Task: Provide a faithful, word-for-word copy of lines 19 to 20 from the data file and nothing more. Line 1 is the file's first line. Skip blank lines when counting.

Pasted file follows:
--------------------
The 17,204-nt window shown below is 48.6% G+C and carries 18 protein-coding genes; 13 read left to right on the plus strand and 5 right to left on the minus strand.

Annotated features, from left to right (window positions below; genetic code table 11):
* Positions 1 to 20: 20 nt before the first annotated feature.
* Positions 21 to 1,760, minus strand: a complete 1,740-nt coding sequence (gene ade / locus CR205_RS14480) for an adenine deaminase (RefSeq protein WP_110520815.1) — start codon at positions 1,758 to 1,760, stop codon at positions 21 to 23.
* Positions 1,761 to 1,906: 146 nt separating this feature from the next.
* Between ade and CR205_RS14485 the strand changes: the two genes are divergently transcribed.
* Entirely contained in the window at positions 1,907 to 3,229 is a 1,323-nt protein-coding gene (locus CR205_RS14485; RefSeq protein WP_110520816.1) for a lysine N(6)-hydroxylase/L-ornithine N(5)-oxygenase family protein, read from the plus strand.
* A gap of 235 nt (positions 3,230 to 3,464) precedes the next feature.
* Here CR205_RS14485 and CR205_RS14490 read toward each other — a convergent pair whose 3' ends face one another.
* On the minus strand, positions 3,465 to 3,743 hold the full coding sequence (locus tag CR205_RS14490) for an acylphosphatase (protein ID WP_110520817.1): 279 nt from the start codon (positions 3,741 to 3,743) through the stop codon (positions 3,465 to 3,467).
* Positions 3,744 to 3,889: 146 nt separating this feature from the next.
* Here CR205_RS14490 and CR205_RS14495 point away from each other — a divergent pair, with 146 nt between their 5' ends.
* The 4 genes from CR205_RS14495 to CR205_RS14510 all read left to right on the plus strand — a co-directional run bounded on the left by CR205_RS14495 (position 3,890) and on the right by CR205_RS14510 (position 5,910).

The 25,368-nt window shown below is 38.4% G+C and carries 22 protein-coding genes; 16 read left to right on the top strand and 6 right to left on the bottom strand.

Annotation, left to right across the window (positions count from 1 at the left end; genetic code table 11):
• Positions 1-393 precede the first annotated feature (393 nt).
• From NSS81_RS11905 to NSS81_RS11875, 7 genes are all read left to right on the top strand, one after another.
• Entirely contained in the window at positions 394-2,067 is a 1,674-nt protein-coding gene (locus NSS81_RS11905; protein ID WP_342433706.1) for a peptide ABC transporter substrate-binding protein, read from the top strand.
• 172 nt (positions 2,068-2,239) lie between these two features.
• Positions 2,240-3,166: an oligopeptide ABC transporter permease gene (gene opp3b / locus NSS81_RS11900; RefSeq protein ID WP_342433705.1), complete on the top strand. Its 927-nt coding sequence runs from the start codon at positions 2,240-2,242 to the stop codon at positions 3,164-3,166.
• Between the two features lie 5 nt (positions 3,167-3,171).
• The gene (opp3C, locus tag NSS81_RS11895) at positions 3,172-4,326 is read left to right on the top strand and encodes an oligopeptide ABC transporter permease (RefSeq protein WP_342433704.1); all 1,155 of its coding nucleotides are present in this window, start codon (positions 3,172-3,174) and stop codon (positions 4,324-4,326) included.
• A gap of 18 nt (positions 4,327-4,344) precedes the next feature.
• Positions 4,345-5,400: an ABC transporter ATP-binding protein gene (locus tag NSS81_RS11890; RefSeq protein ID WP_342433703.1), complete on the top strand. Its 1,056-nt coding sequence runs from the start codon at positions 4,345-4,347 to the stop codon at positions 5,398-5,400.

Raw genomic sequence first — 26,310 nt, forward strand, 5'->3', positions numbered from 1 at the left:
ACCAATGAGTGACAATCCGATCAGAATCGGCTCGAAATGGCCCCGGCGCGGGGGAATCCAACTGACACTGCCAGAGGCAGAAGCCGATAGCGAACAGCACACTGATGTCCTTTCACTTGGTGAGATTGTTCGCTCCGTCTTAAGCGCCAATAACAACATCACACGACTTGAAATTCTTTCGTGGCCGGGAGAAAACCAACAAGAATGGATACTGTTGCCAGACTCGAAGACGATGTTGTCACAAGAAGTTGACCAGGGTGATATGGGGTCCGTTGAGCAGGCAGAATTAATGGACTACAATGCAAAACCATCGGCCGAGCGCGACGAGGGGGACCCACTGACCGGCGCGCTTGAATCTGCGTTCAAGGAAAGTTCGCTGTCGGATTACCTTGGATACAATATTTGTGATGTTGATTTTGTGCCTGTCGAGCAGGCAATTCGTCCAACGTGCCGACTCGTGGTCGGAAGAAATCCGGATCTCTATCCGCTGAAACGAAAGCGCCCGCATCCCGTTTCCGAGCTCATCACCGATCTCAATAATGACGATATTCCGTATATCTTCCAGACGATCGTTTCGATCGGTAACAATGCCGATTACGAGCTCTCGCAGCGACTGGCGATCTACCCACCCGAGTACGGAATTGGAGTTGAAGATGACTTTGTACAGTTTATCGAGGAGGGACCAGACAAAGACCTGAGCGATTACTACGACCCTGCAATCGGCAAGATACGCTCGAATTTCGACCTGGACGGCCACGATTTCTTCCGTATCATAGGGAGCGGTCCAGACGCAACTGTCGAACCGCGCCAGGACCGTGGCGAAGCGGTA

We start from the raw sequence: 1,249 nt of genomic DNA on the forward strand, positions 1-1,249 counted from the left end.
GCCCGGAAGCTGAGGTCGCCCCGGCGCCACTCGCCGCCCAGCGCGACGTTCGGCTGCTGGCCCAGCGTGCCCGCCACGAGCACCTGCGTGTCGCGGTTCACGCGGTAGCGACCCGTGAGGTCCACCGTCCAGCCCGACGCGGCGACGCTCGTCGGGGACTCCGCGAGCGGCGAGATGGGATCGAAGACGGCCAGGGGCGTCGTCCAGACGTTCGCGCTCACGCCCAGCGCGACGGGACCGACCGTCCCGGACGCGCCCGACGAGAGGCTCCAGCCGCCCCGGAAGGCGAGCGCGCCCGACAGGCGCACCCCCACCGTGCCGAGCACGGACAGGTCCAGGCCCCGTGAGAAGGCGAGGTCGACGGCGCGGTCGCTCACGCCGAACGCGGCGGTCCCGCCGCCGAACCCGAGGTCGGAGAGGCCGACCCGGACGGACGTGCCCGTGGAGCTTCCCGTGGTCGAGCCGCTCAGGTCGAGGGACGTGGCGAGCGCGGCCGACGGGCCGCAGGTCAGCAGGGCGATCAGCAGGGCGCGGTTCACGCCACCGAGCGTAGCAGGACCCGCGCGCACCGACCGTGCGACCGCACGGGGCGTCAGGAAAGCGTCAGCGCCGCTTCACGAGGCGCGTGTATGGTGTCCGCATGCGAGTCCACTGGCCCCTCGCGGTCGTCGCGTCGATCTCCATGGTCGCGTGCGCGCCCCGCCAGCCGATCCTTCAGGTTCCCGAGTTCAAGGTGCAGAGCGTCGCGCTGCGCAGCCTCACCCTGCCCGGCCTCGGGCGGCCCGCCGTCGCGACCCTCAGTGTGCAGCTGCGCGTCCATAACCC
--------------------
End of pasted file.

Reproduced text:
• 172 nt (positions 2,068-2,239) lie between these two features.
• Positions 2,240-3,166: an oligopeptide ABC transporter permease gene (gene opp3b / locus NSS81_RS11900; RefSeq protein ID WP_342433705.1), complete on the top strand. Its 927-nt coding sequence runs from the start codon at positions 2,240-2,242 to the stop codon at positions 3,164-3,166.